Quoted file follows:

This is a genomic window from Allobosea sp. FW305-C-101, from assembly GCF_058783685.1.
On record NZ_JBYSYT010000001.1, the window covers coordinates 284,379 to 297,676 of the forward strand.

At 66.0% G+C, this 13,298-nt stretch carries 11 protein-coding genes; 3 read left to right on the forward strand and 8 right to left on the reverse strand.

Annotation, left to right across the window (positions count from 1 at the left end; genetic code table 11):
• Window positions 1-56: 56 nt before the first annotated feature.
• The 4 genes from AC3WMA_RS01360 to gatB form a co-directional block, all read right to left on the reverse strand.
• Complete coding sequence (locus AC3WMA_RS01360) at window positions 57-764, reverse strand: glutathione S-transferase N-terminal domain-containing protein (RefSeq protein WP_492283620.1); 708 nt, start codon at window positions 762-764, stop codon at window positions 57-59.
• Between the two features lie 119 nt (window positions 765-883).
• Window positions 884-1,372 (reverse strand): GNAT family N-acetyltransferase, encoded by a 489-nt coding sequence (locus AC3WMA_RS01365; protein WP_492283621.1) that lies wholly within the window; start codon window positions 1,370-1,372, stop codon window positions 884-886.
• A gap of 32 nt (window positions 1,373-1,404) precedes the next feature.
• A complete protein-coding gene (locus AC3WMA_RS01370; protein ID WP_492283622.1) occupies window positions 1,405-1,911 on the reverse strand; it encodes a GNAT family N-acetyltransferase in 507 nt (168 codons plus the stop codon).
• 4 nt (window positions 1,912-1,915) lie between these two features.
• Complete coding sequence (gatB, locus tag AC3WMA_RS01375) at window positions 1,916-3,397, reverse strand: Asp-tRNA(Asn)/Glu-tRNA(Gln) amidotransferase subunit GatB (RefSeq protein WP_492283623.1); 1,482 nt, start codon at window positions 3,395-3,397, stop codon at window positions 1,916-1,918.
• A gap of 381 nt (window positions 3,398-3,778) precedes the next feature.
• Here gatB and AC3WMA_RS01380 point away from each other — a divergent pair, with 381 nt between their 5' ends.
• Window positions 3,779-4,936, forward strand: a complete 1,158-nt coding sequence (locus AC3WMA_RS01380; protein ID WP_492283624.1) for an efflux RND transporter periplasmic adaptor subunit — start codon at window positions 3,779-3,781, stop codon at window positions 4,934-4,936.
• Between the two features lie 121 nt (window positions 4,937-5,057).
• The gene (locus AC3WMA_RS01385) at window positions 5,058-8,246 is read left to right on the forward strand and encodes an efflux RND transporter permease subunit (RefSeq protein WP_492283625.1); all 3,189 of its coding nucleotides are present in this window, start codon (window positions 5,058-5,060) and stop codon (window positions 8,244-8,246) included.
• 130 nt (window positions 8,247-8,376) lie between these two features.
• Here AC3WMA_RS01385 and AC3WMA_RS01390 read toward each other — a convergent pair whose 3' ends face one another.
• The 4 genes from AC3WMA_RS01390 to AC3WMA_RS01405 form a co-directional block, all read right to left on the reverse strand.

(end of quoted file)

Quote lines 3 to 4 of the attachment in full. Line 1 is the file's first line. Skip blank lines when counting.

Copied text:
At 66.0% G+C, this 13,298-nt stretch carries 11 protein-coding genes; 3 read left to right on the forward strand and 8 right to left on the reverse strand.

Annotation, left to right across the window (positions count from 1 at the left end; genetic code table 11):